In addition to cleaning wood floors, Murphy Oil Soap makes a great laundry pre-spotter, especially on organic stains like grass or blood.
Bleach is not a “cure all” for housecleaning. It typically doesn’t work on floor grout, for example, or rust stains. Use the right cleaner for these areas and spots.
For hard water stains around your faucets, use CLR or Lime-Away. You can also buy muriatic acid at the hardware or home supply store, and cut it with water, but be careful of doing this. Muriatic acid is highly toxic and has heavy fumes; you may be better off purchasing the other products mentioned and using those.
Wipe down mini-blinds with a damp fabric softener sheet. This eliminates the static that causes dust to stick. The same trick works for TV and monitor screens.
Many stains should be addressed with products designed specifically for them, for example, pet stains. If your pet has soiled your carpet or furniture, purchase a product from your pet supply store for just such problems and use them according to the directions on their label. Don’t think that regular carpet or upholstery cleaners will do the job – usually these just aren’t strong enough.
Squeegee water off shower walls and doors after every use or wipe them down with a towel; this prevents mold and soap scum buildup. Keep the squeegee in the shower for such use. For tile walls or frosted shower doors, apply a light coating of lemon oil periodically to help prevent build-up. For a porcelain tub, apply a light coat of boat or car wax to the sides (never the bottom) of the tub.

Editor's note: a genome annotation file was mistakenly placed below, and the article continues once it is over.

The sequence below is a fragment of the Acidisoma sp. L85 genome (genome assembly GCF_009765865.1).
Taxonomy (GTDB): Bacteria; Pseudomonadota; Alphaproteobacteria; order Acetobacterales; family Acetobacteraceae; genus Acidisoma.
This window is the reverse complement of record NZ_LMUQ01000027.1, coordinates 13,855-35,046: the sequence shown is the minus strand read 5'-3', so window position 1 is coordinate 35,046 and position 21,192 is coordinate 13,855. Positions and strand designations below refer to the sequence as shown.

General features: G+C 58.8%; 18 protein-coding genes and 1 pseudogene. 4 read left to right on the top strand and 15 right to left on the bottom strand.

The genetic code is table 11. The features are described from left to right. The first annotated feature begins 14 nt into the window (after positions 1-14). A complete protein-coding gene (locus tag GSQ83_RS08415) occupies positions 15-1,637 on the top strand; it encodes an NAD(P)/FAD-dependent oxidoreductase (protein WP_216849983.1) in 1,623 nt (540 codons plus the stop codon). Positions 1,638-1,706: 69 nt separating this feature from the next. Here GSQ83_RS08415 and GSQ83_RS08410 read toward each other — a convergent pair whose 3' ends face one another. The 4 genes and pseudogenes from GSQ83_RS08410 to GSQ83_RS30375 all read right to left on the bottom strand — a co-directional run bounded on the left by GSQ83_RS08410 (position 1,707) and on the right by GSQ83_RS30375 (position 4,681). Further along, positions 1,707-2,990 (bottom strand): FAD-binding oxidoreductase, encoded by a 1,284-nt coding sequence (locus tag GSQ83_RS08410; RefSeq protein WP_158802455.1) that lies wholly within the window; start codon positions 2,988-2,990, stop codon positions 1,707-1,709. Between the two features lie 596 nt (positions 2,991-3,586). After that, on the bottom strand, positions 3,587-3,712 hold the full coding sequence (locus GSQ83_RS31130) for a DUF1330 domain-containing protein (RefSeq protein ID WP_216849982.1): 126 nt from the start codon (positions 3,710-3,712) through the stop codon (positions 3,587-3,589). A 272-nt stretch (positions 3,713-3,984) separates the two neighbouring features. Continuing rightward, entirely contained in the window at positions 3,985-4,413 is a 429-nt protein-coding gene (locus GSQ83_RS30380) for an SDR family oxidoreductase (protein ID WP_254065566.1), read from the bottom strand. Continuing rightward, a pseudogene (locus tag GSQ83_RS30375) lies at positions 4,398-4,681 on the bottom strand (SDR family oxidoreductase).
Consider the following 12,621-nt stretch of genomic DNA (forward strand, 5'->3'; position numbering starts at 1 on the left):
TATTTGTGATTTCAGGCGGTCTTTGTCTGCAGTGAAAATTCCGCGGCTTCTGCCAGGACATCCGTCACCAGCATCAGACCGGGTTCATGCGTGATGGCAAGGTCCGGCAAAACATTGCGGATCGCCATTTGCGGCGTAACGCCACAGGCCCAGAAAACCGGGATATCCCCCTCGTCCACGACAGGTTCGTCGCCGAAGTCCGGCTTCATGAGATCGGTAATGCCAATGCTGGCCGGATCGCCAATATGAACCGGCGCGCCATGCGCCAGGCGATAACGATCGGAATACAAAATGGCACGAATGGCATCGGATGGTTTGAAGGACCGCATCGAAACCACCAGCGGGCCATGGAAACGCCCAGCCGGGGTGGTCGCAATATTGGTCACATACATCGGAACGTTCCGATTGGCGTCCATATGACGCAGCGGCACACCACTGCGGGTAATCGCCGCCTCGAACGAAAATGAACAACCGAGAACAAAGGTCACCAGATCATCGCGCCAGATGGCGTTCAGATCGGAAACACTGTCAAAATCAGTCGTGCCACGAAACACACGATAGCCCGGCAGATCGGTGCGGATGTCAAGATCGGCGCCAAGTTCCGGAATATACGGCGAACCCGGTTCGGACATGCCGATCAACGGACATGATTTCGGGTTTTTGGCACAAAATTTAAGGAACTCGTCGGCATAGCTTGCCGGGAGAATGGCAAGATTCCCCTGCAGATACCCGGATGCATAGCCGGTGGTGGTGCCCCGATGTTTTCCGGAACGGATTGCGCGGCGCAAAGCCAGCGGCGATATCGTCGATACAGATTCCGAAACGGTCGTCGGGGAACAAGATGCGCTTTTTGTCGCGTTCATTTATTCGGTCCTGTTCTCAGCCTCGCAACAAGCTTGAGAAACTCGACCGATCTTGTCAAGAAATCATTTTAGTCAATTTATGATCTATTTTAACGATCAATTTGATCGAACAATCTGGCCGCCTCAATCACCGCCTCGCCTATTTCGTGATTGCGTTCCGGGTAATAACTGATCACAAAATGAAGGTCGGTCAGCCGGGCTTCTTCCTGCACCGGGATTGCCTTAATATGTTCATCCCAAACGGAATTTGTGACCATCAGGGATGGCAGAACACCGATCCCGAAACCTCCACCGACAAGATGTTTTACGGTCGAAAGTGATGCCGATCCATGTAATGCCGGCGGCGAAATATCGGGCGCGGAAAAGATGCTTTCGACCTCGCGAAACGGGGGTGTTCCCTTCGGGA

Any wood floor can be cleaned with a quarter-cup of apple cider vinegar mixed with a gallon of warm water. Never get wood floors too wet or allow them to dry naturally. Finished wood floors often can be cleaned just with water. However, the finish will eventually wear off, and you’ll either have to re-finish the floors or start waxing them. Additionally, if you do not dry the wood floors after cleaning them, the water will leave unsightly marks.
When it comes to marble or granite, such as for countertops, always clean them according to the manufacturer’s directions, usually available from the company that installs them. Never use anything other than what’s recommended, or anything abrasive, such as powdered cleansers, steel wool, metal scrapers, wire brushes, and so on. These products are porous and still sensitive, and can be scratched.
Wooden cabinets in the kitchen probably will do well with a mild degreaser. Laminate cabinets can be washed with a degreaser or a product like Fantastik. Make sure you wash around the handles especially, where there is a buildup of not only kitchen grease, but oils from your hands as well.
Cleaning the face of a fireplace is a project that demands patience. Fireplace stone and brick may be hard, but they’re also porous. This means it has plenty of tiny holes for soil to accumulate in.
Cleansers designed specifically for fireplaces are available at most home stores. You can even purchase ones with a slight tint to them, to bring your older fireplace back to life. Make sure the floor around the fireplace is covered with a drop-cloth, as these tinted cleansers can stain other surfaces.
The best way to clean windows, or any large expanse of glass, is with a squeegee. It does a faster and better job. You need a professional-quality squeegee and a window wand. If you’ll be cleaning high windows, you also will need an extension pole. The basic process is simple – apply the cleaning solution with the window wand and pull the dirt and water off with the squeegee.